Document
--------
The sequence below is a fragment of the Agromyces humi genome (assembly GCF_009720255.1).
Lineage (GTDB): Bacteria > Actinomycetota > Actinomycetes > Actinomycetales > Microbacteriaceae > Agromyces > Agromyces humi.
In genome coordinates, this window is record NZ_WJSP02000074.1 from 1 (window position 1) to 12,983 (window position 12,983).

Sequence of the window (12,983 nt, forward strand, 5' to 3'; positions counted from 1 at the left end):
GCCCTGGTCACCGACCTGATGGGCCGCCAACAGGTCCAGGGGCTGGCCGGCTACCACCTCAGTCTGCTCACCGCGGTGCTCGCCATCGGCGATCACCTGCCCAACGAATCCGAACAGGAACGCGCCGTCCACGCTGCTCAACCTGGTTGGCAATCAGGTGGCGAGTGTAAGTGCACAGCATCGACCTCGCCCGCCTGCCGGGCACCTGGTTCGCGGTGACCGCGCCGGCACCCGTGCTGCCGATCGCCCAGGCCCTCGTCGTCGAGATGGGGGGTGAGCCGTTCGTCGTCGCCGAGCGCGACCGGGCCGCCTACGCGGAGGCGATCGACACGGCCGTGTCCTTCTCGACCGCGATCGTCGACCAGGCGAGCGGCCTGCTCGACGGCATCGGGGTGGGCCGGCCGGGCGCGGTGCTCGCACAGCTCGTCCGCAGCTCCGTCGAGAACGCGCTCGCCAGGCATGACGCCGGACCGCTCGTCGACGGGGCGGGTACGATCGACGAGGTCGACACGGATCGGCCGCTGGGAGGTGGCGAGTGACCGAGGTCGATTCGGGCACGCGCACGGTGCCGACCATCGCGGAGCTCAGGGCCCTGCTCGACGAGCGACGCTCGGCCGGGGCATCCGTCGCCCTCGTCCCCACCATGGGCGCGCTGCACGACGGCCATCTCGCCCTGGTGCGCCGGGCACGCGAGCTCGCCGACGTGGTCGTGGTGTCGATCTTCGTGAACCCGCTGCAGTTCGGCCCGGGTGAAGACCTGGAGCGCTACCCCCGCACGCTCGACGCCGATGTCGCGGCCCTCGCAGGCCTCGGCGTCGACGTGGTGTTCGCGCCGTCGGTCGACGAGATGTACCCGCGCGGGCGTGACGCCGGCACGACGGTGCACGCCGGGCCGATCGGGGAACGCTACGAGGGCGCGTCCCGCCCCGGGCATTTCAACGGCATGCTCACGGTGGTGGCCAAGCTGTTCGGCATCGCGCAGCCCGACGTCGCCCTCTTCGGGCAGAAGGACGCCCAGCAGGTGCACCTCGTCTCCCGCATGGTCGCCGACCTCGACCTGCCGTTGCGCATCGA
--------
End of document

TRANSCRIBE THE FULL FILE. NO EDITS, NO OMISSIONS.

The sequence below is a fragment of the Agromyces humi genome (assembly GCF_009720255.1).
Lineage (GTDB): Bacteria > Actinomycetota > Actinomycetes > Actinomycetales > Microbacteriaceae > Agromyces > Agromyces humi.
In genome coordinates, this window is record NZ_WJSP02000074.1 from 1 (window position 1) to 12,983 (window position 12,983).

Sequence of the window (12,983 nt, forward strand, 5' to 3'; positions counted from 1 at the left end):
GCCCTGGTCACCGACCTGATGGGCCGCCAACAGGTCCAGGGGCTGGCCGGCTACCACCTCAGTCTGCTCACCGCGGTGCTCGCCATCGGCGATCACCTGCCCAACGAATCCGAACAGGAACGCGCCGTCCACGCTGCTCAACCTGGTTGGCAATCAGGTGGCGAGTGTAAGTGCACAGCATCGACCTCGCCCGCCTGCCGGGCACCTGGTTCGCGGTGACCGCGCCGGCACCCGTGCTGCCGATCGCCCAGGCCCTCGTCGTCGAGATGGGGGGTGAGCCGTTCGTCGTCGCCGAGCGCGACCGGGCCGCCTACGCGGAGGCGATCGACACGGCCGTGTCCTTCTCGACCGCGATCGTCGACCAGGCGAGCGGCCTGCTCGACGGCATCGGGGTGGGCCGGCCGGGCGCGGTGCTCGCACAGCTCGTCCGCAGCTCCGTCGAGAACGCGCTCGCCAGGCATGACGCCGGACCGCTCGTCGACGGGGCGGGTACGATCGACGAGGTCGACACGGATCGGCCGCTGGGAGGTGGCGAGTGACCGAGGTCGATTCGGGCACGCGCACGGTGCCGACCATCGCGGAGCTCAGGGCCCTGCTCGACGAGCGACGCTCGGCCGGGGCATCCGTCGCCCTCGTCCCCACCATGGGCGCGCTGCACGACGGCCATCTCGCCCTGGTGCGCCGGGCACGCGAGCTCGCCGACGTGGTCGTGGTGTCGATCTTCGTGAACCCGCTGCAGTTCGGCCCGGGTGAAGACCTGGAGCGCTACCCCCGCACGCTCGACGCCGATGTCGCGGCCCTCGCAGGCCTCGGCGTCGACGTGGTGTTCGCGCCGTCGGTCGACGAGATGTACCCGCGCGGGCGTGACGCCGGCACGACGGTGCACGCCGGGCCGATCGGGGAACGCTACGAGGGCGCGTCCCGCCCCGGGCATTTCAACGGCATGCTCACGGTGGTGGCCAAGCTGTTCGGCATCGCGCAGCCCGACGTCGCCCTCTTCGGGCAGAAGGACGCCCAGCAGGTGCACCTCGTCTCCCGCATGGTCGCCGACCTCGACCTGCCGTTGCGCATCGA